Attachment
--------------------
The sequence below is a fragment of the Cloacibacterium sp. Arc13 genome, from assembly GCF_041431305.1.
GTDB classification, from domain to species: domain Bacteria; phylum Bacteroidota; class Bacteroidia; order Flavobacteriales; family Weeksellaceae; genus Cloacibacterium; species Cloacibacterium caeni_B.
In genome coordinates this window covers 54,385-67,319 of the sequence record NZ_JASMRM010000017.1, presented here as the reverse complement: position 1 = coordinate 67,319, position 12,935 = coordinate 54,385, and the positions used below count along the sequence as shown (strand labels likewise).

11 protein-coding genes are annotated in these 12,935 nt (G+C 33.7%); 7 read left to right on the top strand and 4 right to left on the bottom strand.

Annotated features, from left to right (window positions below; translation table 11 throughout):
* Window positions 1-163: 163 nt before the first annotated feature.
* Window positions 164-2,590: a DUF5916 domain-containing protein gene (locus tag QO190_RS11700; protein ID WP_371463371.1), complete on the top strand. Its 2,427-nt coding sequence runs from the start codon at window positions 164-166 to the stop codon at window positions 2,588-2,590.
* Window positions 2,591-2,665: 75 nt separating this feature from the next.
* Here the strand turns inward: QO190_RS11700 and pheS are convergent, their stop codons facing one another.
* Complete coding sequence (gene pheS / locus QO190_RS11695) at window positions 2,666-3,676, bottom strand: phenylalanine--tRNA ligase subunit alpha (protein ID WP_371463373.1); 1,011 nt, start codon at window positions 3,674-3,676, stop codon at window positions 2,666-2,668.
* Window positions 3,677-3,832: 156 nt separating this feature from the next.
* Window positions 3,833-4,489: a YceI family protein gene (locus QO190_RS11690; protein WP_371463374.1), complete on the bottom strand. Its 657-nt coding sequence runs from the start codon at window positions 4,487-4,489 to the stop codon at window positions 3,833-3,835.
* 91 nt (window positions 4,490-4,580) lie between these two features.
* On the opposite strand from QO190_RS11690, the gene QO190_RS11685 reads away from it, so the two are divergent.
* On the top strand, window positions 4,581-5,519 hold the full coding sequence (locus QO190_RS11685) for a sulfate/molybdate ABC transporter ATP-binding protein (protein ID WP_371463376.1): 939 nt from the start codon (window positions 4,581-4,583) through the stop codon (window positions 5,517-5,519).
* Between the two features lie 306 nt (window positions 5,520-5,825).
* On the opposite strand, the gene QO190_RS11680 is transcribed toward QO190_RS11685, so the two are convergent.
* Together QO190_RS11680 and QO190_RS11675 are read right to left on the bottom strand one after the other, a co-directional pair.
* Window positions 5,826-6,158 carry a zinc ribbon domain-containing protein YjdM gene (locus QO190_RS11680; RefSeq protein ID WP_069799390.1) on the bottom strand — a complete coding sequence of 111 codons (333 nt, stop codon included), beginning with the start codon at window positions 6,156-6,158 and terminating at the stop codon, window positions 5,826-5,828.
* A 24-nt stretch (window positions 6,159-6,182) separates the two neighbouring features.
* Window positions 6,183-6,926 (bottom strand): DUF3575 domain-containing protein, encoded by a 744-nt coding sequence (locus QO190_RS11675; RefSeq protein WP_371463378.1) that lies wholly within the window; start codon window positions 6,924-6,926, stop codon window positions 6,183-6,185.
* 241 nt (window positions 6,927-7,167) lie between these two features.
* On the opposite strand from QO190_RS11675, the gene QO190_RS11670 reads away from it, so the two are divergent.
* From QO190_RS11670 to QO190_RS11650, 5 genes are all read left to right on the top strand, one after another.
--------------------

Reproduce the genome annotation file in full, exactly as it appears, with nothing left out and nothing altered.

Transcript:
The sequence below is a fragment of the Cloacibacterium sp. Arc13 genome, from assembly GCF_041431305.1.
GTDB classification, from domain to species: domain Bacteria; phylum Bacteroidota; class Bacteroidia; order Flavobacteriales; family Weeksellaceae; genus Cloacibacterium; species Cloacibacterium caeni_B.
In genome coordinates this window covers 54,385-67,319 of the sequence record NZ_JASMRM010000017.1, presented here as the reverse complement: position 1 = coordinate 67,319, position 12,935 = coordinate 54,385, and the positions used below count along the sequence as shown (strand labels likewise).

11 protein-coding genes are annotated in these 12,935 nt (G+C 33.7%); 7 read left to right on the top strand and 4 right to left on the bottom strand.

Annotated features, from left to right (window positions below; translation table 11 throughout):
* Window positions 1-163: 163 nt before the first annotated feature.
* Window positions 164-2,590: a DUF5916 domain-containing protein gene (locus tag QO190_RS11700; protein ID WP_371463371.1), complete on the top strand. Its 2,427-nt coding sequence runs from the start codon at window positions 164-166 to the stop codon at window positions 2,588-2,590.
* Window positions 2,591-2,665: 75 nt separating this feature from the next.
* Here the strand turns inward: QO190_RS11700 and pheS are convergent, their stop codons facing one another.
* Complete coding sequence (gene pheS / locus QO190_RS11695) at window positions 2,666-3,676, bottom strand: phenylalanine--tRNA ligase subunit alpha (protein ID WP_371463373.1); 1,011 nt, start codon at window positions 3,674-3,676, stop codon at window positions 2,666-2,668.
* Window positions 3,677-3,832: 156 nt separating this feature from the next.
* Window positions 3,833-4,489: a YceI family protein gene (locus QO190_RS11690; protein WP_371463374.1), complete on the bottom strand. Its 657-nt coding sequence runs from the start codon at window positions 4,487-4,489 to the stop codon at window positions 3,833-3,835.
* 91 nt (window positions 4,490-4,580) lie between these two features.
* On the opposite strand from QO190_RS11690, the gene QO190_RS11685 reads away from it, so the two are divergent.
* On the top strand, window positions 4,581-5,519 hold the full coding sequence (locus QO190_RS11685) for a sulfate/molybdate ABC transporter ATP-binding protein (protein ID WP_371463376.1): 939 nt from the start codon (window positions 4,581-4,583) through the stop codon (window positions 5,517-5,519).
* Between the two features lie 306 nt (window positions 5,520-5,825).
* On the opposite strand, the gene QO190_RS11680 is transcribed toward QO190_RS11685, so the two are convergent.
* Together QO190_RS11680 and QO190_RS11675 are read right to left on the bottom strand one after the other, a co-directional pair.
* Window positions 5,826-6,158 carry a zinc ribbon domain-containing protein YjdM gene (locus QO190_RS11680; RefSeq protein ID WP_069799390.1) on the bottom strand — a complete coding sequence of 111 codons (333 nt, stop codon included), beginning with the start codon at window positions 6,156-6,158 and terminating at the stop codon, window positions 5,826-5,828.
* A 24-nt stretch (window positions 6,159-6,182) separates the two neighbouring features.
* Window positions 6,183-6,926 (bottom strand): DUF3575 domain-containing protein, encoded by a 744-nt coding sequence (locus QO190_RS11675; RefSeq protein WP_371463378.1) that lies wholly within the window; start codon window positions 6,924-6,926, stop codon window positions 6,183-6,185.
* 241 nt (window positions 6,927-7,167) lie between these two features.
* On the opposite strand from QO190_RS11675, the gene QO190_RS11670 reads away from it, so the two are divergent.
* From QO190_RS11670 to QO190_RS11650, 5 genes are all read left to right on the top strand, one after another.